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LLVM Developers Discuss Relicensing Code To Apache License

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  • LLVM Developers Discuss Relicensing Code To Apache License

    Phoronix: LLVM Developers Discuss Relicensing Code To Apache License

    Over the past week LLVM developers have been discussing potentially relicensing their code-base under the Apache 2.0 license...

    http://www.phoronix.com/scan.php?pag...ers-Apache-2.0

  • #2
    It all just sounds like a FUD bologna campaign to relicense LLVM to something more corporate-friendly, prompted by corporate interests, under the guise of "Let muh upstream patches go!"

    Please.

    Is someone being prevented from contributing to LLVM in their own time?

    This is just an attempt to push LLVM deeper into big pockets, and test the waters for further re-licensing, evolving into proprietary software on the back of the Open Source community.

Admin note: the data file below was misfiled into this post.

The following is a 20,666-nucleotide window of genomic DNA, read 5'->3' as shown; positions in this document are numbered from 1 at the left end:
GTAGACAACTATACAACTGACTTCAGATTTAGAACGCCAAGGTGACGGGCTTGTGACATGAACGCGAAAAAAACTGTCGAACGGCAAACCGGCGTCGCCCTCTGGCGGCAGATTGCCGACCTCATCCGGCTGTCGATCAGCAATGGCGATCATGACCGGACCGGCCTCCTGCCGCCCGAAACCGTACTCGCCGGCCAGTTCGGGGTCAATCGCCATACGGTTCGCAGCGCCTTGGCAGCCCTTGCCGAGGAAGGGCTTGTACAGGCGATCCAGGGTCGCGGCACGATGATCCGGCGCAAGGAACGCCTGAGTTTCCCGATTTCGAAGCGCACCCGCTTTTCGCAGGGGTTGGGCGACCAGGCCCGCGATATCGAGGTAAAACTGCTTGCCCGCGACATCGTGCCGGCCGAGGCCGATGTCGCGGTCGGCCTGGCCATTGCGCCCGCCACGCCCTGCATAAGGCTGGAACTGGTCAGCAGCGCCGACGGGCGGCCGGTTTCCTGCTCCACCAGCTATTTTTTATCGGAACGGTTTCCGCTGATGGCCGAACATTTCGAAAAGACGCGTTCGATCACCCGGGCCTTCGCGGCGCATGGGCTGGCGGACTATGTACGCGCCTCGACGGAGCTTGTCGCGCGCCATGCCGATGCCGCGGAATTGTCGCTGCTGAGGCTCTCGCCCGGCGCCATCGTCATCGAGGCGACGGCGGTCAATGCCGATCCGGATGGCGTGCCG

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    • #3
      Originally posted by wodencafe View Post
      It all just sounds like a FUD bologna campaign to relicense LLVM to something more corporate-friendly, prompted by corporate interests, under the guise of "Let muh upstream patches go!"

      Please.

      Is someone being prevented from contributing to LLVM in their own time?

      This is just an attempt to push LLVM deeper into big pockets, and test the waters for further re-licensing, evolving into proprietary software on the back of the Open Source community.